Let’s see if Ms. Blackmore can rearrange some of the furniture in your mind!
See her in motion:
Very interesting talk about the OP:
Christof Koch, Allan Institute for Brain Research
“Intelligence is becoming, conciousness is being”
“Conciousness arises from heterogenity and integration”
This seems like the perfect place to bring up something that I’ve been trying to understand recently. Maybe someone in here can help me resolve an issue I seem to have.
I’ve been watching lectures given by Don Hoffman, because I find his ideas and theories very interesting. He is so incredibly precise and educated. Obviously, I cannot articulate his theory nearly as well as he or probably others can, so keep in mind that I am likely missing crucial detail for presenting these ideas. So, hopefully we have some folks familiar with his work.
Most scientists, probably including everyone at Numenta or in this community, hold a view of reality Hoffman calls “hybrid realism”. Hybrid realists believe that some perceptions, such as colors, taste, and smells, are not actually a “veridical” aspect of objective reality. We experience them, and we can communicate when we experience them, but they do not exist outside our perception. However, they believe that other perceptions, such as objects, motion, and time, are indeed veridical aspects of objective reality. For instance, he quotes Galileo as saying “I think that tastes, odors, colors, and so on are no more than mere names so far as the object in which we locate them are concerned, and that they reside in consciousness. Hence, if the living creature were removed, all these qualities would be wiped away and annihilated.” So, most scientists go with the idea that, even though certain aspects of our experience don’t actually exist outside our brain’s own construction, we can still perform scientific experiments and trust our senses to give us insight into the veridical structure of reality because space-time and objects exist beyond and independent of perception. Therefore, the human species can develop scientific theories about a material world that roughly reflect objective reality.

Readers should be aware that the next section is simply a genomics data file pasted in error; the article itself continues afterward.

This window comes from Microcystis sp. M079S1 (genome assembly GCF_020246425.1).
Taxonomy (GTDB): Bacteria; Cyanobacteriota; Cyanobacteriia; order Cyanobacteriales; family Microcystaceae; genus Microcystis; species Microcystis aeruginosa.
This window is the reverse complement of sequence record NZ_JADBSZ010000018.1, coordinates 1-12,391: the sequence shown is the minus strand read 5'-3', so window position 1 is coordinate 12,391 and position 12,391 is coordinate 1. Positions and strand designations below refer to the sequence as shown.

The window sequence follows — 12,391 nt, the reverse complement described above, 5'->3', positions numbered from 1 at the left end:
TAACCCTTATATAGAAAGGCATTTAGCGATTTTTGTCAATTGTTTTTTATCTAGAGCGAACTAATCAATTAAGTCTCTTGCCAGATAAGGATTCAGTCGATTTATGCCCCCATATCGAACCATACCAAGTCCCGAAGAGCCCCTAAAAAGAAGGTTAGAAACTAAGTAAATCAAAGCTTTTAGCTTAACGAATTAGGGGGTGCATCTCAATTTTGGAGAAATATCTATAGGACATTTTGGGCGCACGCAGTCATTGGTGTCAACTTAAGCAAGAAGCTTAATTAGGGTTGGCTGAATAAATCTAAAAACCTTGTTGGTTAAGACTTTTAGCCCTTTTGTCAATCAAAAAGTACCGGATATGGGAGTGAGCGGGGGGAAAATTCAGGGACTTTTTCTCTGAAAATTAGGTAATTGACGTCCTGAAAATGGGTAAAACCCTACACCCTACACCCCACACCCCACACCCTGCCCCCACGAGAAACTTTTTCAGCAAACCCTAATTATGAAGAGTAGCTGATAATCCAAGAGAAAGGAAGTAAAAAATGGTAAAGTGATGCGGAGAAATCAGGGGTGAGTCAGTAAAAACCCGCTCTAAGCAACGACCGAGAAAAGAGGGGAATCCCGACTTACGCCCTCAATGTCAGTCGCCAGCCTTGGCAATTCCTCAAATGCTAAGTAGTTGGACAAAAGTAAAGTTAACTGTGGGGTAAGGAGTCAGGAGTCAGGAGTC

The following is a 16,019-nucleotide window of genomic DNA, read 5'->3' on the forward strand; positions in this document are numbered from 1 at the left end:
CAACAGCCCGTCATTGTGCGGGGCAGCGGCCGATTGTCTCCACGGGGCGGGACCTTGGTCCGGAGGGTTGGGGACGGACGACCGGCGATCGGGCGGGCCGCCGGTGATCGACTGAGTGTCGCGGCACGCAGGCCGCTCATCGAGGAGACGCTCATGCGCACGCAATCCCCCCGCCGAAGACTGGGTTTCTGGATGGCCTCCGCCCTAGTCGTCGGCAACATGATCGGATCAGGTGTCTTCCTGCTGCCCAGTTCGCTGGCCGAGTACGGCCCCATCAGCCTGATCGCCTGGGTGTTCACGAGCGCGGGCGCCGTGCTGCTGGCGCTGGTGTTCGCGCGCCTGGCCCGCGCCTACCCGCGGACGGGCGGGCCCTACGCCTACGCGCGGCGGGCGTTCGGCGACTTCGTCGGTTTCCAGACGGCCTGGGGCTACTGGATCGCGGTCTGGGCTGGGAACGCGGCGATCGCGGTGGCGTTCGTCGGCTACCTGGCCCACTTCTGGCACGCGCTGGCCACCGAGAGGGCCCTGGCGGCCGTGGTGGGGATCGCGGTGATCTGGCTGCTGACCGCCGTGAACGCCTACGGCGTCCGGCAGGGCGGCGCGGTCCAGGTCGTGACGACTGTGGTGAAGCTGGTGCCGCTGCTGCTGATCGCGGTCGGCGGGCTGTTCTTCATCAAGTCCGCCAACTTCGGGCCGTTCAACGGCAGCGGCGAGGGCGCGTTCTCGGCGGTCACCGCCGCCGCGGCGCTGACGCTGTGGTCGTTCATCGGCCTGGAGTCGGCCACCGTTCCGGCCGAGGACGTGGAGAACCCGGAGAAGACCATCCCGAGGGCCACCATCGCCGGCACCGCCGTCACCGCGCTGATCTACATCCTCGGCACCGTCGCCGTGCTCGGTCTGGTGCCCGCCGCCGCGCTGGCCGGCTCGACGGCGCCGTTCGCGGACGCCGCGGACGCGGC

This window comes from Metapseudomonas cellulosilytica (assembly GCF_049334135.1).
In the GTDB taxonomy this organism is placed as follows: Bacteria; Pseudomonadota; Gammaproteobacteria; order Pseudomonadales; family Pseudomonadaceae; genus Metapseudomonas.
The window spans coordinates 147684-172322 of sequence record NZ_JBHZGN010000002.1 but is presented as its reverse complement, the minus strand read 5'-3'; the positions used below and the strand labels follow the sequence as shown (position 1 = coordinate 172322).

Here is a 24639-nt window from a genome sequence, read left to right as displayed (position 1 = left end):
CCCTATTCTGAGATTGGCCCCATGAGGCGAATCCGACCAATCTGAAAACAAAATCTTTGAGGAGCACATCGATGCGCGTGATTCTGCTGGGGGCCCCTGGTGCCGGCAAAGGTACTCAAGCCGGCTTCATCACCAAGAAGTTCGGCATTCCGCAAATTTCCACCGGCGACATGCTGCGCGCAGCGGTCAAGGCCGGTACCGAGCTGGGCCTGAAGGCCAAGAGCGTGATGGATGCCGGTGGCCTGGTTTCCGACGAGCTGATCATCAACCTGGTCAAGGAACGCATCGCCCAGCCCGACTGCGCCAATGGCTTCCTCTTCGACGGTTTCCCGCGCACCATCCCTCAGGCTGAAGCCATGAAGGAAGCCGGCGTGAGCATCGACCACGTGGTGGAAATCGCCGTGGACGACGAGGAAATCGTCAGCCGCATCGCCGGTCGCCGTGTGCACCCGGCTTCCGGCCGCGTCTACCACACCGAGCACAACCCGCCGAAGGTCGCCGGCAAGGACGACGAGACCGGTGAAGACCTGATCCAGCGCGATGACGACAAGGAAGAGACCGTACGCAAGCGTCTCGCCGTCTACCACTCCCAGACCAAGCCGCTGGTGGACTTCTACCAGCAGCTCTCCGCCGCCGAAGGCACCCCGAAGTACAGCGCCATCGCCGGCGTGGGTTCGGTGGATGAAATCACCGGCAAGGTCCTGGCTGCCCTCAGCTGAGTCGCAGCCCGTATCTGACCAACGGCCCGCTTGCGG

Now, according to Hoffman’s theory, called interface theory, NONE of our perceptions are “veridical”, or true, about the nature of reality! Space-time and physical objects do not exist in the “real world”. He utilizes the logic behind the theory of evolution of species to arrive at the conclusion that our perception evolved by effectively hiding the mathematical structure and algorithms of objective reality in order to more efficiently allow us to make decisions based on the fitness value behind the objects of our perceptions.
So, he states that human perception evolved just like every other living organism, not because we see the world as it really is, but only because our ancestors survived and reproduced. He has mathematical equations and computational experiments (evolutionary game theory and genetic algorithms) that support the idea that organisms with perceptual systems “tuned to fitness” always outcompete organisms “tuned to truth”, causing the latter to inevitably goes extinct. So if both scenarios are plausible, truth will always lose to fitness. That does make sense to me.